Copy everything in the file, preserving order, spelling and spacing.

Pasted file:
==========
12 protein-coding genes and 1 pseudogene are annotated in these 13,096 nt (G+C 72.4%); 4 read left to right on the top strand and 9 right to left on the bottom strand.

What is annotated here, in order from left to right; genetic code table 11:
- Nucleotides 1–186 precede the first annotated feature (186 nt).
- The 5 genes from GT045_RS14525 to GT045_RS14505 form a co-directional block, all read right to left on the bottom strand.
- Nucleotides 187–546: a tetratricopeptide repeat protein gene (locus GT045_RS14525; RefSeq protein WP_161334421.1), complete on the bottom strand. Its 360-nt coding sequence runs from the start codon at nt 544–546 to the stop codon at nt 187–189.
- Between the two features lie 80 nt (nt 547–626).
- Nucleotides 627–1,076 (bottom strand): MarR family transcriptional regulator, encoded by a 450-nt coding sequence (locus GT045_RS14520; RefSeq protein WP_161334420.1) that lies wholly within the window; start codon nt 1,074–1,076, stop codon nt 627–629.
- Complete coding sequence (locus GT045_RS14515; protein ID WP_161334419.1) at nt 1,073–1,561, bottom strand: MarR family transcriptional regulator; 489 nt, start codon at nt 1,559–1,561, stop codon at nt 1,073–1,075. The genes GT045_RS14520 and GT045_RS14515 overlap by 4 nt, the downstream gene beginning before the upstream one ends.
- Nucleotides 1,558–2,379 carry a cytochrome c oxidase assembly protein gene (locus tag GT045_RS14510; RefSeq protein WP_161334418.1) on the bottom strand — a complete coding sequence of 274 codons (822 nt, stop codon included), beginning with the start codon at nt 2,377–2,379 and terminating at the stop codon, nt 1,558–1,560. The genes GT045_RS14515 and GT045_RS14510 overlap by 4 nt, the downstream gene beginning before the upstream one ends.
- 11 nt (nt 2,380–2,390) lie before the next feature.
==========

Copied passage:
12 protein-coding genes and 1 pseudogene are annotated in these 13,096 nt (G+C 72.4%); 4 read left to right on the top strand and 9 right to left on the bottom strand.

What is annotated here, in order from left to right; genetic code table 11:
- Nucleotides 1–186 precede the first annotated feature (186 nt).
- The 5 genes from GT045_RS14525 to GT045_RS14505 form a co-directional block, all read right to left on the bottom strand.
- Nucleotides 187–546: a tetratricopeptide repeat protein gene (locus GT045_RS14525; RefSeq protein WP_161334421.1), complete on the bottom strand. Its 360-nt coding sequence runs from the start codon at nt 544–546 to the stop codon at nt 187–189.
- Between the two features lie 80 nt (nt 547–626).
- Nucleotides 627–1,076 (bottom strand): MarR family transcriptional regulator, encoded by a 450-nt coding sequence (locus GT045_RS14520; RefSeq protein WP_161334420.1) that lies wholly within the window; start codon nt 1,074–1,076, stop codon nt 627–629.
- Complete coding sequence (locus GT045_RS14515; protein ID WP_161334419.1) at nt 1,073–1,561, bottom strand: MarR family transcriptional regulator; 489 nt, start codon at nt 1,559–1,561, stop codon at nt 1,073–1,075. The genes GT045_RS14520 and GT045_RS14515 overlap by 4 nt, the downstream gene beginning before the upstream one ends.
- Nucleotides 1,558–2,379 carry a cytochrome c oxidase assembly protein gene (locus tag GT045_RS14510; RefSeq protein WP_161334418.1) on the bottom strand — a complete coding sequence of 274 codons (822 nt, stop codon included), beginning with the start codon at nt 2,377–2,379 and terminating at the stop codon, nt 1,558–1,560. The genes GT045_RS14515 and GT045_RS14510 overlap by 4 nt, the downstream gene beginning before the upstream one ends.
- 11 nt (nt 2,380–2,390) lie before the next feature.